FAME Review: Pino Forastiere - From 1 to 8
Pino Forastiere - From 1 to 8

From 1 to 8

Pino Forastiere

Available from Candyrat Records.

A review written for the Folk & Acoustic Music Exchange
by Mark S. Tucker

Among the CandyRat artists, Pino Forastiere is the most classically oriented even though modernity shines in every bar and measure of his music. In some senses, he joins Egberto Gismonti and, to my ears, Alain Markusfeld, gents who also embarked upon depth as a salient of artistic intelligence. Small surprise, then, that he's recorded with Eberto's son Alexandre. Indeed, Forastiere himself has remarked "that the best technique is built on the understanding of the musical thought rather than on the perfect articulation of the fingers", though the listener gets the best of both in this and in every release he's issued.

This collection can be heard as a linked progression with thematics and interludes—hence the titles (see below)—or as study etudes for the serious practitioner. Should one desire to witness just how unique the guy is, refer to his Live (reviewed here) for a CD / DVD combo letting you view actual peformances, an experience that heightens the already lofty plateau all CandyRat instrumentalists occupy. The label nailed down the next step in the instrument after Stanley Jordan launched the double-tapping phenomenon, taking the exercise dimensions further. It has yet to be dislodged from that peak, and not only this CD but that earlier visual treat demonstrate why.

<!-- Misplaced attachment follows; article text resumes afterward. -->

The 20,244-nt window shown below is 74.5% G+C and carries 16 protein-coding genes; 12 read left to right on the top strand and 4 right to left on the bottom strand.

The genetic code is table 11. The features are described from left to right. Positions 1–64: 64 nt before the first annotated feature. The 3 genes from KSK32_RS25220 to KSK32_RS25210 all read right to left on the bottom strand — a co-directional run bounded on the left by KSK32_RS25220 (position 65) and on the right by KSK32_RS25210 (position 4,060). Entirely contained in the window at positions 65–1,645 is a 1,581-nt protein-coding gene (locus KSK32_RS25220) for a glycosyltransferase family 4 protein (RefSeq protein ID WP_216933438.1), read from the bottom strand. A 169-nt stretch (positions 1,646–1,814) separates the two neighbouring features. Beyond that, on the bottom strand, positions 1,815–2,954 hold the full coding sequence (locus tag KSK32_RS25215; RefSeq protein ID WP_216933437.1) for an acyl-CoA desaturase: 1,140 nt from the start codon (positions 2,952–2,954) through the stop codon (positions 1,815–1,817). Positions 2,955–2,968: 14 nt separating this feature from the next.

The angular Studio N.5 is my recommendaton as a starting point…or rather: a startling point, as it's an edgy, oblique, arresting number which continually falls in upon itself only to emerge in Escheresque mobius stripping, neither rondo nor serial minimal but something else entirely. Alex Degrassi started to venture thuswards, but Forastiere takes the move a whole chessboard further, very close to something Ralph Towner, one of the true masters, might have done. In fact, it may be best to look upon From 1 to 8 and Forastiere as the linkage between the estimable past, the groundbreaking and still unsurpassed Oregon work in which Towner stood out most heavily, and cats like Michael Hedges who felt their music as much as they played it. Only in that sphere of connubiality will one discover the mindset required to fully appreciate what's transpiring here.

Track List:

  • Studio N.1
  • Studio N.2
  • Studio N.3
  • Studio N.4
  • Studio N.5
  • Studio N.6
  • Studio N.7
  • Studio N.8 (I Movimento)
All songs written by Pino Forastiere.

Edited by: David N. Pyles

Copyright 2012, Peterborough Folk Music Society.
This review may be reprinted with prior permission and attribution.
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